Body of work Olympics criteria doesn’t fly with figure skating fans
Many figure skating fans have been scratching their heads since the U.S. nationals ended. The decision to boot Mirai Nagasu in favor of Ashley Wagner or Polina Edmunds is one that continues to baffle fans, especially because the USFSA claims that a figure skater’s body of work was taken into consideration.
While Ashley Wagner may have a sustainable “body of work” to merit her Olympic spot, the question arises as to why that same “body of work” criteria was not applied in favor of Mirai Nagasu, while Polina Edmunds was given a pass.
Polina Edmunds comes from the Junior ranks. She doesn’t have any senior level competition experience, other than nationals where she placed 2nd earlier this month.
Mirai Nagasu, earned a bronze medal during the Grand Prix Rostelecom Cup (Cup of Russia) in November and a bronze medal at U.S. Nationals this month. In addition to having Olympic experience, where she placed 4th at the 2010 Vancouver Winter Olympic games, she has been able to perform well this season despite not having a coach. So why was she not given the same consideration? #MiraiEarnedIt
Perhaps one of the most compelling arguments was written by a fan this weekend.
On an NBCSports article this weekend, reader “Rohjo” commented:
The USFSA’s selection of women’s single figure skaters to go to the 2014 Olympics and the World Championships raises the issue of ‘money talks.’ We need honest analysis of the influence of sponsors and NBC on the USFSA’s selection, in this case, of who goes to the 2014 Olympics and World Championships.
We’re left to speculate what the loss of poster girls could cost sponsors and NBC. And what is the market value of Polina Edmunds speaking Russian in Sochi?
Frank Carroll, Mirai Nagasu’s former coach, is not only Gracie Gold’s coach, but a coach of Edmunds. At nationals, he said of Edmunds, ‘She’s the future.’ When Carroll the star maker speaks, the figure-skating world listens.
Carroll coached Nagasu to an Olympic fourth place in 2010. However, known for ‘tough love,’ he wasn’t a fit for Nagasu, who wound up performing erratically under him.
Nagasu is a lotus on ice, an independent thinker, and a refreshingly candid speaker. She has the grace of a diva and the courage of a lion. She had the courage to leave Carroll (so the story goes), and the courage to go to nationals without (gasp!) a coach–flaunting the conventions of U.S. figure skating. She had the courage to come back and win a bronze medal on her own. After leaving Carroll, she also won the bronze medal at the 2013 Rostelecom Cup. She has the mettle, and experience, of an Olympian.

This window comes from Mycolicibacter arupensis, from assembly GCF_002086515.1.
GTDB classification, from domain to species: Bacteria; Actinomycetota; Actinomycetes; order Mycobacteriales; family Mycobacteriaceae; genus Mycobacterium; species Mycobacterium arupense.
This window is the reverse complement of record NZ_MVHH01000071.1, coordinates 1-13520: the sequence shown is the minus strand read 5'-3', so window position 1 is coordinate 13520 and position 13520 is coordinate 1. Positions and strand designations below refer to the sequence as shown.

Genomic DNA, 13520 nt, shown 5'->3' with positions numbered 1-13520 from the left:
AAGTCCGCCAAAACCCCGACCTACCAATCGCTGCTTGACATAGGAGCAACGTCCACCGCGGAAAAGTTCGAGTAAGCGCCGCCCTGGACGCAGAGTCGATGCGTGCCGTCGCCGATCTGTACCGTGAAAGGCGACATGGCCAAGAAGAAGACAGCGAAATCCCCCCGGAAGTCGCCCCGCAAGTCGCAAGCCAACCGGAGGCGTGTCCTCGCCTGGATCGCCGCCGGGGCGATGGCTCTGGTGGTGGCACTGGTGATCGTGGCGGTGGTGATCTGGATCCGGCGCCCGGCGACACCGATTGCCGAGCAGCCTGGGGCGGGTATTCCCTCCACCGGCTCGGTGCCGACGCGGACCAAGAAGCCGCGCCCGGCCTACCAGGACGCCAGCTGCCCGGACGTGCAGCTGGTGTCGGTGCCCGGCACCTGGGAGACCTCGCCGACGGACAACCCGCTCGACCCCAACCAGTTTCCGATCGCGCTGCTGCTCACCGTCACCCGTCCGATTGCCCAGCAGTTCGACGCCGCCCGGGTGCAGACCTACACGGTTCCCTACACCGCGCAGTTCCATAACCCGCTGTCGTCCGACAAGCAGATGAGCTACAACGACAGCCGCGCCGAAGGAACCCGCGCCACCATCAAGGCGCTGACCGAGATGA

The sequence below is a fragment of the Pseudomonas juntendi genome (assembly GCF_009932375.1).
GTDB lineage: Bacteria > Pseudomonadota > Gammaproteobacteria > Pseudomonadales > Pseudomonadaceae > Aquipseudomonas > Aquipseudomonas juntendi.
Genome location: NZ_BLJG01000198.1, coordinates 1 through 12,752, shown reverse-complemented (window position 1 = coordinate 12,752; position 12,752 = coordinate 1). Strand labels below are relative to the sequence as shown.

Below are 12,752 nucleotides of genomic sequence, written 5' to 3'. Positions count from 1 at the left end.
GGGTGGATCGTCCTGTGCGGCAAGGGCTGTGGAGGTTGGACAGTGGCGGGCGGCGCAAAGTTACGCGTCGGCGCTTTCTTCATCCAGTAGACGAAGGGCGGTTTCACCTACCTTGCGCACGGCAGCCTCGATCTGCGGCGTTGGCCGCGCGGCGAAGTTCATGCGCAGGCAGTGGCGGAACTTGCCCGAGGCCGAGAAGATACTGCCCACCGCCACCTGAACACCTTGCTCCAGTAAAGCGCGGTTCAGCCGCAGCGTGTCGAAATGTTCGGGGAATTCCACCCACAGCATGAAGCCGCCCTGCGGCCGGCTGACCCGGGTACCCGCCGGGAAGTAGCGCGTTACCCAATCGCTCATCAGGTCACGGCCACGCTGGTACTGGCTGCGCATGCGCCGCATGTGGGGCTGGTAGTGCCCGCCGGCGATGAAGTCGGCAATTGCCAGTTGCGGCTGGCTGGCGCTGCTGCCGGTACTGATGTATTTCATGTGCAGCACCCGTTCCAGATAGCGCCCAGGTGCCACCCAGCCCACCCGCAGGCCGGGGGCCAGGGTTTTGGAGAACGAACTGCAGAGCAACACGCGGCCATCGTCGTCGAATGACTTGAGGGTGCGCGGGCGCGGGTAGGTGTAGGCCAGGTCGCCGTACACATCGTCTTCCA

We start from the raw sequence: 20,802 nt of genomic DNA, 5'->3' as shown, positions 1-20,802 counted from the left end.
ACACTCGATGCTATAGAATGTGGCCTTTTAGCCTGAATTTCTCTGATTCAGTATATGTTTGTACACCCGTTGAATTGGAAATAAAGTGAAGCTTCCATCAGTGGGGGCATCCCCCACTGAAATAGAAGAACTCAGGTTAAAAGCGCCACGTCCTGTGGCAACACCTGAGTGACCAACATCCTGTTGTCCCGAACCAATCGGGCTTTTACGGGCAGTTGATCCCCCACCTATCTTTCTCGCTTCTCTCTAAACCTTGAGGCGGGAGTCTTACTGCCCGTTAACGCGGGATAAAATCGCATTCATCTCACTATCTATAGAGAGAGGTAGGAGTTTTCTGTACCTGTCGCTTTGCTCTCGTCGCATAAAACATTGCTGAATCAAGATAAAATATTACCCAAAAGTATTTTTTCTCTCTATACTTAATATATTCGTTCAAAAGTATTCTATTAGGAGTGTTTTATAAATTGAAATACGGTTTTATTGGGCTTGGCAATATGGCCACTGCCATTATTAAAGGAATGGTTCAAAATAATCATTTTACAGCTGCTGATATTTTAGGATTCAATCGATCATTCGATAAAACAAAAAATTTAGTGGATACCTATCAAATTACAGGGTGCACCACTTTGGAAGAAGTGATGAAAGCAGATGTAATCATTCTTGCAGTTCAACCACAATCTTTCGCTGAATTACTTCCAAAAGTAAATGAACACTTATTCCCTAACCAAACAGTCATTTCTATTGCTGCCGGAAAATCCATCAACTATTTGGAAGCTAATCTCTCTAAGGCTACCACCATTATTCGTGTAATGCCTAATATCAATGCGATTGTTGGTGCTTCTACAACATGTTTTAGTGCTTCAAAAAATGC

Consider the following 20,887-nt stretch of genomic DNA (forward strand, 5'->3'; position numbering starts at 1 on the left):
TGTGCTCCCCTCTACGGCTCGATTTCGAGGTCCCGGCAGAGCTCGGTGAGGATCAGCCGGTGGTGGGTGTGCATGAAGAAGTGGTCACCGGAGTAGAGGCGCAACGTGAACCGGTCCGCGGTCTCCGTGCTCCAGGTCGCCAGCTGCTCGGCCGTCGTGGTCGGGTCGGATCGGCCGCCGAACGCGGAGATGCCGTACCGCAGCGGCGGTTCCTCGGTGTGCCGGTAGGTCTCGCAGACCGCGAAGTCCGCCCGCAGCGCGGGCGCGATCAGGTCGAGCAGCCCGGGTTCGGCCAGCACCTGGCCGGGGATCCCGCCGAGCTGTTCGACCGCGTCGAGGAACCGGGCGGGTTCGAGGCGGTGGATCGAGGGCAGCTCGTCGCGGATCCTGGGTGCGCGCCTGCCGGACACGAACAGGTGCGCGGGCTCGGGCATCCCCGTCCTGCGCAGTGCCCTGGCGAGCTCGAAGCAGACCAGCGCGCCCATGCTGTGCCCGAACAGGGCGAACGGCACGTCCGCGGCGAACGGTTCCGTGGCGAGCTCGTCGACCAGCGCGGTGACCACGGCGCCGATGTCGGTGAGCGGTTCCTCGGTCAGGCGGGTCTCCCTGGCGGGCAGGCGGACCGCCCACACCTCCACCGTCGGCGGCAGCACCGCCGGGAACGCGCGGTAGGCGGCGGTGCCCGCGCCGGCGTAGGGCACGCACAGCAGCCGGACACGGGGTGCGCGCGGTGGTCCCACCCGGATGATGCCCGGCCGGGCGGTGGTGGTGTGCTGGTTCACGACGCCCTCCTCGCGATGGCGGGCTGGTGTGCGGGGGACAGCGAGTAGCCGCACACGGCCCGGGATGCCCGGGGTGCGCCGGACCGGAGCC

Meanwhile, Ashley Wagner, who was ‘overwhelmed from the big lights and the big show’ at nationals, is relieved to go to the Olympics now that ‘the pressure is off’ by making the team. This statement doesn’t inspire confidence in her understanding of stage proportions.
Before accepting the committee of nine’s decision, and making a statement through the USFSA to that effect, Nagasu, a 20-year-old whose outside interest is art, called the USFSA to ask about its appeals process. She had no big players lobbying for her. President Patricia St. Peter is an attorney who touts her appellate court experience. If she got on the line, I can only imagine that conversation.
(It’s not without irony to note that St. Peter chaired the USFSA’s Ethics Committee for four years.)
Mirai Nagasu has earned every right for people to raise hell on her behalf.
‘Body of work’ in this case is double standard; e.g., the ‘body of work’ of Edmunds. As an appellate attorney and former chair of USFSA’s Ethics Committee, you [Patricia St. Peter] should have guided Mirai through appeals process after her inquiry. She had no one of consequence to lobby on her behalf.
Given the investment of sponsors and NBC in Wagner, and Frank Carroll’s statement at nationals on Edmunds, ‘She is the future,’ the USFSA’s selection looks tainted. It will not slip into a black hole of public memory, especially if Wagner bombs, again, at the Olympics, or if Edmunds, despite the market value of her speaking Russian in Sochi, fails untested expectations.
A Facebook page has been started, supporting Mirai Nagasu in light of the injustice she was subjected to when she was denied her rightfully earned spot on the Olympic team.